Chamiso (Spanish) - Also Chamiso pardo or Chamiso hediondo
Sagebrush, Desert sage, Big Sagebrush
Genus and species: Artemisia tridentata
Chamiso is abundant in northern New Mexico as well as Colorado, Utah and many other western states. Equally abundant is the confusion about this noble plant.
The confusion concerns both the plant's name and its botanical plant family. First the name. Is it chamiso or chamisa? The proper name in Spanish in New Mexico is chamiso, chamiso pardo (gray chamiso) or chamiso hediondo (stinky chamiso). Chamisa, with the feminine "a" is of the same plant family but a completely different genus and species and known locally in English as rabbitbrush (Chysothamnus viscidiflorus and C. nauseosus).
The other big confusion with this common shrub is that it is called "sage." This plant is not sage in the botanical sense and has very different properties as a medicine than that of true sage.
True sages, such as those we would use in gravy, sausage or turkey stuffing, come from the plant family of Laminaceae, this is the family people frequently call the "mint" family. True sages are in the genus of Salvia. We have a local species of true sage called chan in Spanish (Salvia reflexa).
So, having cleared that up, what's it good for? This is a plant with many properties as medicine. First, it is very bitter, and bitter herbs stimulate the digestive system by improving appetite, increasing the production of digestive enzymes and bile, and strengthening the muscular response of the intestine called peristalsis.
Next, chamiso is rich in aromatic volatile compounds that increase the secretion of moisture in the lungs to effectively address thick mucus in lung infections, which make coughing difficult and increase the risk of bacterial infections. The volatile oils in chamiso also alleviate menstrual cramping and stimulate a tardy menstrual period. Chamiso contains artemisin and santonin, which irritate and cause small intestinal parasitic worms, such as pinworms and other roundworms, to be expelled.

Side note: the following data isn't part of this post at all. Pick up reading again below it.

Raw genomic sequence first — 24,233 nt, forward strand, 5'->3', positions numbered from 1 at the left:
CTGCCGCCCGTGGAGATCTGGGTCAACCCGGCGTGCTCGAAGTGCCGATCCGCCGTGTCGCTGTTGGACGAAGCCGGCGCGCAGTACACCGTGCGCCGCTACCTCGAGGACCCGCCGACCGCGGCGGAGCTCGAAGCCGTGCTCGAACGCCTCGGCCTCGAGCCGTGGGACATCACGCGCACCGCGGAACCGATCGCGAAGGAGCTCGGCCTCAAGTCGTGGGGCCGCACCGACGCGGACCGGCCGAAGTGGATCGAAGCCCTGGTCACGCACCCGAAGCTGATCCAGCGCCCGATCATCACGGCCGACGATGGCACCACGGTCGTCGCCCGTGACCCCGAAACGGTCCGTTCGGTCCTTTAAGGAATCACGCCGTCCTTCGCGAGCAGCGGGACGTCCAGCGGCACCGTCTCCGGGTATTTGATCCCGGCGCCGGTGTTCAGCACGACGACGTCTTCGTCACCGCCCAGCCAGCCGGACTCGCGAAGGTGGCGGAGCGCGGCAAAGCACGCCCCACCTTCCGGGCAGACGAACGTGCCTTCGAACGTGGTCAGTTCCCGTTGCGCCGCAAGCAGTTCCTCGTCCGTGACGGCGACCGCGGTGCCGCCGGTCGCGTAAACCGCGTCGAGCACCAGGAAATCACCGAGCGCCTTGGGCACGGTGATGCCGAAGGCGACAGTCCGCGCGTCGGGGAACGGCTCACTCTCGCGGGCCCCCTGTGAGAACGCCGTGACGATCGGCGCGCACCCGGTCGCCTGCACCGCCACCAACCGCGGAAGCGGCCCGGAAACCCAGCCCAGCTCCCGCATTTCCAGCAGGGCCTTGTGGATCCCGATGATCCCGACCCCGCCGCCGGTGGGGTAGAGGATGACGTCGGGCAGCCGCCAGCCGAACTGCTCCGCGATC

Chamiso also contains a substance called artemisinin, Discovered by a Chinese woman, Dr. Tu Youyou, for which she won a Nobel prize in biochemistry, it's used as a treatment for malaria. We cannot use chamiso for malaria as the quantities of artemisinin in the plant are tiny and require extraction and concentration to be effective.
Collect chamiso with a scissors by sniping the top six-to-eight-inch leafy parts and bundling them with a rubber band. Allow them to hang and dry in a cool, shady place with good airflow. When dry, use 1 teaspoon of the leaves per cup of water and steep for 15 minutes.
For digestion, slowly sip one to three ounces of the tea, 15 minutes before meals.
For a cough, drink three to five cups a day.
For menstrual cramps or a tardy period, drink two cups a day.
Do not use chamiso during pregnancy.
Consult your health care practitioner about the use of herbs or supplements, especially if you are taking prescription medication.
Rob Hawley is an herbalist and owner of Taos Herb Company. Information at (575) 758-1991 or www.taosherb.com.